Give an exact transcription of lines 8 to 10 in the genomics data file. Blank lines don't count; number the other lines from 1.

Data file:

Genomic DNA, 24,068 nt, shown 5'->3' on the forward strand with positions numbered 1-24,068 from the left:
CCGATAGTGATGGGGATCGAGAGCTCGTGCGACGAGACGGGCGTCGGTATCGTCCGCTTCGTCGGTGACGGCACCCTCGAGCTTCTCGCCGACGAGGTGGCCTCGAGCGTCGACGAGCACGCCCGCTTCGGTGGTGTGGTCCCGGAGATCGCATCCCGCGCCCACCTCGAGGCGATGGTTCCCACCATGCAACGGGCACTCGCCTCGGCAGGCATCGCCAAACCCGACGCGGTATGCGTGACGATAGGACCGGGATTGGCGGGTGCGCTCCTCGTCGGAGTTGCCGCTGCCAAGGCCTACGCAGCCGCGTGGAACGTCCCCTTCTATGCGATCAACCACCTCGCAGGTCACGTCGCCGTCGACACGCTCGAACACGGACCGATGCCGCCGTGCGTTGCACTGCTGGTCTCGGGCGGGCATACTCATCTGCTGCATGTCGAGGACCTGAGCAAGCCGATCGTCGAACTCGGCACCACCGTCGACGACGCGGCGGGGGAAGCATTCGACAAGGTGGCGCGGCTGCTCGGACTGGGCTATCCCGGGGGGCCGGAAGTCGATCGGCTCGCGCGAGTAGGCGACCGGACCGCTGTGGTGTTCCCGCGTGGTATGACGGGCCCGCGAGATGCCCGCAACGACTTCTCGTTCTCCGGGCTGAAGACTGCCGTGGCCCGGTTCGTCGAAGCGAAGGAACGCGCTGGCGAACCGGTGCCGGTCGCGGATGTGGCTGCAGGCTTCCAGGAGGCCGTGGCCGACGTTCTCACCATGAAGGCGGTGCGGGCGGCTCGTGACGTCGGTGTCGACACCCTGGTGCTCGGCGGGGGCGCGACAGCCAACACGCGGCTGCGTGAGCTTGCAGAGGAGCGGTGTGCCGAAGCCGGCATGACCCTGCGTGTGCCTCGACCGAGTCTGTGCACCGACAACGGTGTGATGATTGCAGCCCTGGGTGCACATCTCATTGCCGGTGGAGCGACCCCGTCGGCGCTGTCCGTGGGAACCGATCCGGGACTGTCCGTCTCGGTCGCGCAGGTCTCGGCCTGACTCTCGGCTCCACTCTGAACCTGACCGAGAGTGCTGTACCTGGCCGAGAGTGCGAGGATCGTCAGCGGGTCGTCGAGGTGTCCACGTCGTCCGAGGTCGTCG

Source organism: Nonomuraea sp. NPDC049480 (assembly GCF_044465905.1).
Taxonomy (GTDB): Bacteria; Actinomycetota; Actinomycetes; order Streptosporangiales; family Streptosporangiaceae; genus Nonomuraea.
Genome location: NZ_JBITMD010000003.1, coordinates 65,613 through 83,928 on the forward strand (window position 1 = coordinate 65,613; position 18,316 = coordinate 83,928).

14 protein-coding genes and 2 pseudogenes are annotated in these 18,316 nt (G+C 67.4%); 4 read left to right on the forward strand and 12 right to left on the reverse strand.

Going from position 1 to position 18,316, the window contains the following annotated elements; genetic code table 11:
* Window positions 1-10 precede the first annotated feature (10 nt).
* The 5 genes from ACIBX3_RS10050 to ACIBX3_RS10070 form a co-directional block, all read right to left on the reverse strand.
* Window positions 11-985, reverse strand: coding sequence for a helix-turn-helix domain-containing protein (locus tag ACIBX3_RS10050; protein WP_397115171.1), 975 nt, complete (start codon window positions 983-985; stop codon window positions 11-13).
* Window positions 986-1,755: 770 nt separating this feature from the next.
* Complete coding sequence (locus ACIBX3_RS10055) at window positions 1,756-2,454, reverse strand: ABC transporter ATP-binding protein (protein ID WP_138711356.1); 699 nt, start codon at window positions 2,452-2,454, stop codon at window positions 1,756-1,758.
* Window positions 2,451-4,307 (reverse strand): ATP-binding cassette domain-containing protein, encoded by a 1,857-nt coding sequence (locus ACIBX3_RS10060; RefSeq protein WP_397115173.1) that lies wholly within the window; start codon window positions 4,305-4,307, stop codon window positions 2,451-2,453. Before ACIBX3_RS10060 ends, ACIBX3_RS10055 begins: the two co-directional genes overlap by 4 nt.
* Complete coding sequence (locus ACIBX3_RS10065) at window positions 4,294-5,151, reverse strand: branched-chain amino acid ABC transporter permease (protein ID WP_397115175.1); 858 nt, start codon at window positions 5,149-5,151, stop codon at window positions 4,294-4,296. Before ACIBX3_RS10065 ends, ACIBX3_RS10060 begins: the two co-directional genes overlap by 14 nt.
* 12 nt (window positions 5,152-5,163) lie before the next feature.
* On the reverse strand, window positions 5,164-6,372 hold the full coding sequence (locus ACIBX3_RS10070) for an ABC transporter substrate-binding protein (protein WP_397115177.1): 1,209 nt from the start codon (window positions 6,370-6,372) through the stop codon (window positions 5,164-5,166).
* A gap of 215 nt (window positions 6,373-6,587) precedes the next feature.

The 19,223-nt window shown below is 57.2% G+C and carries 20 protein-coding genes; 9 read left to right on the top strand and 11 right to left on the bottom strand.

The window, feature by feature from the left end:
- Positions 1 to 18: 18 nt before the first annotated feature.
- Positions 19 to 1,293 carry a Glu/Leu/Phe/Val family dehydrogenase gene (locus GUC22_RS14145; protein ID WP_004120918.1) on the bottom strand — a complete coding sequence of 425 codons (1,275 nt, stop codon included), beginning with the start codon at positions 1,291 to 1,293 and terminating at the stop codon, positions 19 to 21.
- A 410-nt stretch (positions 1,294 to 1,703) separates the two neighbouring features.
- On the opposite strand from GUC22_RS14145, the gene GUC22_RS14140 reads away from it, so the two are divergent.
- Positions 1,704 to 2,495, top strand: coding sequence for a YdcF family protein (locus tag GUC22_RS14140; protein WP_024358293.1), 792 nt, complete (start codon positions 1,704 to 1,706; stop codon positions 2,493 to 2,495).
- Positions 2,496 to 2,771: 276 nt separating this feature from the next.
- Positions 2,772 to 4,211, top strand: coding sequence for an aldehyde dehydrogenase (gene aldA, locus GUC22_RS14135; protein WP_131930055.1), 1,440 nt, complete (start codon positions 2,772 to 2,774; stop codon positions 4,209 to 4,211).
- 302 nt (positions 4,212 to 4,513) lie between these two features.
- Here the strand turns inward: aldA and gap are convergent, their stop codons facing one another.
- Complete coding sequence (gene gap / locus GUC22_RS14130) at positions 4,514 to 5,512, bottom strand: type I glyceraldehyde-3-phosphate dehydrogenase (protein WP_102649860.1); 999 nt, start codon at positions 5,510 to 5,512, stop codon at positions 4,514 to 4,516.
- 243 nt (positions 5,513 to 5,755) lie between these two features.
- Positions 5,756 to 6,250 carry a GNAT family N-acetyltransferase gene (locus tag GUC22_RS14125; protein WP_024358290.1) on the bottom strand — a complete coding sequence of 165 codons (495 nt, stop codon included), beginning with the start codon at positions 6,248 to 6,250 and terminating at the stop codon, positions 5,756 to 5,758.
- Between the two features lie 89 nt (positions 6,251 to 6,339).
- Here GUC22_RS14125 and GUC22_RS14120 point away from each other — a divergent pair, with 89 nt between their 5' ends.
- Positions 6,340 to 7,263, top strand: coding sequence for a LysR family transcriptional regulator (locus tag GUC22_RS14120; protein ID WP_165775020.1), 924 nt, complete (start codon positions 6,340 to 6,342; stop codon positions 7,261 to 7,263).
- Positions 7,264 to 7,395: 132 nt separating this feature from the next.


* Window positions 1-10 precede the first annotated feature (10 nt).
* The 5 genes from ACIBX3_RS10050 to ACIBX3_RS10070 form a co-directional block, all read right to left on the reverse strand.
* Window positions 11-985, reverse strand: coding sequence for a helix-turn-helix domain-containing protein (locus tag ACIBX3_RS10050; protein WP_397115171.1), 975 nt, complete (start codon window positions 983-985; stop codon window positions 11-13).